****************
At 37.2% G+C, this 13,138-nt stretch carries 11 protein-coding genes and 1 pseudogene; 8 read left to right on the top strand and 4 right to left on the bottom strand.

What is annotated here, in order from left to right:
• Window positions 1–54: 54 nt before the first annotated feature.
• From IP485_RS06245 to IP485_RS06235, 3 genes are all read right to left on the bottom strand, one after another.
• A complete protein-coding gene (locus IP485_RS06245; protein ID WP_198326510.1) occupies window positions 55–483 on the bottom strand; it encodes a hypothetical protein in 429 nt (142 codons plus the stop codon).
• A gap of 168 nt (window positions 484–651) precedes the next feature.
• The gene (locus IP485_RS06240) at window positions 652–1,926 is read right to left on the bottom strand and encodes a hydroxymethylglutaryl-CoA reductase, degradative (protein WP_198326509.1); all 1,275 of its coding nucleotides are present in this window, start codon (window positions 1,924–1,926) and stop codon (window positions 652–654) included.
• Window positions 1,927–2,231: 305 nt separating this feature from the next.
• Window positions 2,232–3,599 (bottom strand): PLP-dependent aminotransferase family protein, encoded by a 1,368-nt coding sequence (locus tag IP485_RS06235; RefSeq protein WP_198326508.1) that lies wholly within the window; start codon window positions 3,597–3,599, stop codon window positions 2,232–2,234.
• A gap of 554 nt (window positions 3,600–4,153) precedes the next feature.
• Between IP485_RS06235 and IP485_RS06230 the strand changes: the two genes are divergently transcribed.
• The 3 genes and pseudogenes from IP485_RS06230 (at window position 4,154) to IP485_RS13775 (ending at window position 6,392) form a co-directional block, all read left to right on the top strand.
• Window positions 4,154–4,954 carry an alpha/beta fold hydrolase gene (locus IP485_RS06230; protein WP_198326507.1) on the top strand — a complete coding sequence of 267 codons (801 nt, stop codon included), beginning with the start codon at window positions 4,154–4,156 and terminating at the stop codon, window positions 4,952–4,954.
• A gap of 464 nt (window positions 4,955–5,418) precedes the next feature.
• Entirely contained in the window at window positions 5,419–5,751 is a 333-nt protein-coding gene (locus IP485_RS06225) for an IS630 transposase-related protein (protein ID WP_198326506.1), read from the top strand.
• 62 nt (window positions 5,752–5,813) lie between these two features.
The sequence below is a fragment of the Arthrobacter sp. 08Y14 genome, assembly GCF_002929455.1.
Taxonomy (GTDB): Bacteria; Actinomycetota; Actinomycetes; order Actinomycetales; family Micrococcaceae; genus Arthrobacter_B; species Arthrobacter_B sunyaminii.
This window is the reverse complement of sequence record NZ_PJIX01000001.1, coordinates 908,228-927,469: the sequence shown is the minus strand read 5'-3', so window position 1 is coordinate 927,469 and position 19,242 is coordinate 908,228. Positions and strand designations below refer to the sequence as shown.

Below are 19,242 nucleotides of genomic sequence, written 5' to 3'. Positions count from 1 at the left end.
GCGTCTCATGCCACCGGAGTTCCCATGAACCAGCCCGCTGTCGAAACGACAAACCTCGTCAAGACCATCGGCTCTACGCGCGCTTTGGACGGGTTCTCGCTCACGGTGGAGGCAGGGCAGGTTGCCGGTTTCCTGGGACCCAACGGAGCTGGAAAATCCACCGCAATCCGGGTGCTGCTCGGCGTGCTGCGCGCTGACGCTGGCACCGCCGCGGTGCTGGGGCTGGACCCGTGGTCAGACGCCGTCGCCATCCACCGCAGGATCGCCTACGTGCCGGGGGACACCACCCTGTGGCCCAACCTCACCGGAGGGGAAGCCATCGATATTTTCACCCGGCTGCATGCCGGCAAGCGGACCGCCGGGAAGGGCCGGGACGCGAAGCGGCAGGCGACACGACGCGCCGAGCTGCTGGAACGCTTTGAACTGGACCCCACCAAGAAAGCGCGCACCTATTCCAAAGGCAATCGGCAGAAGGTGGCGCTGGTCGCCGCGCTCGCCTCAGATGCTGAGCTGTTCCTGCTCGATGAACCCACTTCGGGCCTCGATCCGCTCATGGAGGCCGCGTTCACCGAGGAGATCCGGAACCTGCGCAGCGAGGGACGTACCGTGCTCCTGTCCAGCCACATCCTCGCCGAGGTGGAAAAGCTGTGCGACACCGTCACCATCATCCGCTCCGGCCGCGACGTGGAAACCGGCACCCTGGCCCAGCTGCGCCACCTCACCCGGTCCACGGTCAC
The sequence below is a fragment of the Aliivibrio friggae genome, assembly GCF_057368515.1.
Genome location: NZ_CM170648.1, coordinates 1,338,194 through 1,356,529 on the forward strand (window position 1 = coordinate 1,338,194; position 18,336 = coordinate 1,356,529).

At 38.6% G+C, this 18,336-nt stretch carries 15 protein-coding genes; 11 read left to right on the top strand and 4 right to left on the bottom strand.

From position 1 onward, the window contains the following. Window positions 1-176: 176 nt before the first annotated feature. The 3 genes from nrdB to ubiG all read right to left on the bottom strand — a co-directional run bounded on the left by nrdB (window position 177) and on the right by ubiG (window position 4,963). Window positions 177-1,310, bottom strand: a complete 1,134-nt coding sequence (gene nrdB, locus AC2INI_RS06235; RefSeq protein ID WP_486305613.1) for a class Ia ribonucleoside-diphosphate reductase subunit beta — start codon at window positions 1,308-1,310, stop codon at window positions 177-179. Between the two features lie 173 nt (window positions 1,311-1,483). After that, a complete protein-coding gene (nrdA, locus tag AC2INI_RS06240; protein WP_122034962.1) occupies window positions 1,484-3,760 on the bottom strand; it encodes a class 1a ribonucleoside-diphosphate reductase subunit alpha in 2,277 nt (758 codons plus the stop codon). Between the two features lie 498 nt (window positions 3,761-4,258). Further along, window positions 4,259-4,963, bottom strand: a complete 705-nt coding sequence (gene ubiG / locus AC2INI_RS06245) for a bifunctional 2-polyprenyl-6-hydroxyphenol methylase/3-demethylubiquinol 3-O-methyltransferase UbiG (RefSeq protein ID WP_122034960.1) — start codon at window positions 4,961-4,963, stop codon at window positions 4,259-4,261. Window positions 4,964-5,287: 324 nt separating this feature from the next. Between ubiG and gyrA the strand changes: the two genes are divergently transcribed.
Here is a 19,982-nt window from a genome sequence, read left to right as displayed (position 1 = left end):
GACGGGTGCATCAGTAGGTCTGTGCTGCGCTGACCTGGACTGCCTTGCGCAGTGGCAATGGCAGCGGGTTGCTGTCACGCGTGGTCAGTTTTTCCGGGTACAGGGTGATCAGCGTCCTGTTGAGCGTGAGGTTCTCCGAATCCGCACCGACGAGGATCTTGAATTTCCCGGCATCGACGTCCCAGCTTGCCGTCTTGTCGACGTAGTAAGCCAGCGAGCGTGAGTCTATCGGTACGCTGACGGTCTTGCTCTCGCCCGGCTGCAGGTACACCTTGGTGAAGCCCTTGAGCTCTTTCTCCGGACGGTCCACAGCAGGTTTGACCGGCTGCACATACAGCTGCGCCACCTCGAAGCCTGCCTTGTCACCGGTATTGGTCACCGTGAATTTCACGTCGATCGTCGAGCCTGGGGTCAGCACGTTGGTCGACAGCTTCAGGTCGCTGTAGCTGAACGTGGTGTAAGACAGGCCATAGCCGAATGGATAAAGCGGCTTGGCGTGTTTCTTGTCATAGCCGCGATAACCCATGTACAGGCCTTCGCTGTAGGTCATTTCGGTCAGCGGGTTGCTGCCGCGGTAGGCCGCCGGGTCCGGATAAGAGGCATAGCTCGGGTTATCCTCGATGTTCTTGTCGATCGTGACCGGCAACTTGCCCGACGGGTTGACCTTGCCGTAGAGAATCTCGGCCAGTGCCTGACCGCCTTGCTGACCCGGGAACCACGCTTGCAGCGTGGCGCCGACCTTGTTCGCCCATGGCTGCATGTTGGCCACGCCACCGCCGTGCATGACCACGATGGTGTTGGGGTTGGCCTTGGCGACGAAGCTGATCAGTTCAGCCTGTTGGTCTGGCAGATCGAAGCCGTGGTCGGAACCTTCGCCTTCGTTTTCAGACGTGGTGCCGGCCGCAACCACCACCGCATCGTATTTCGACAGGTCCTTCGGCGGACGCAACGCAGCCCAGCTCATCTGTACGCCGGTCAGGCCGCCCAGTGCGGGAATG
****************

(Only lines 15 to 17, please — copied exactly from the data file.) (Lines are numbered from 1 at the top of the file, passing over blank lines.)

• Entirely contained in the window at window positions 5,419–5,751 is a 333-nt protein-coding gene (locus IP485_RS06225) for an IS630 transposase-related protein (protein ID WP_198326506.1), read from the top strand.
• 62 nt (window positions 5,752–5,813) lie between these two features.
The sequence below is a fragment of the Arthrobacter sp. 08Y14 genome, assembly GCF_002929455.1.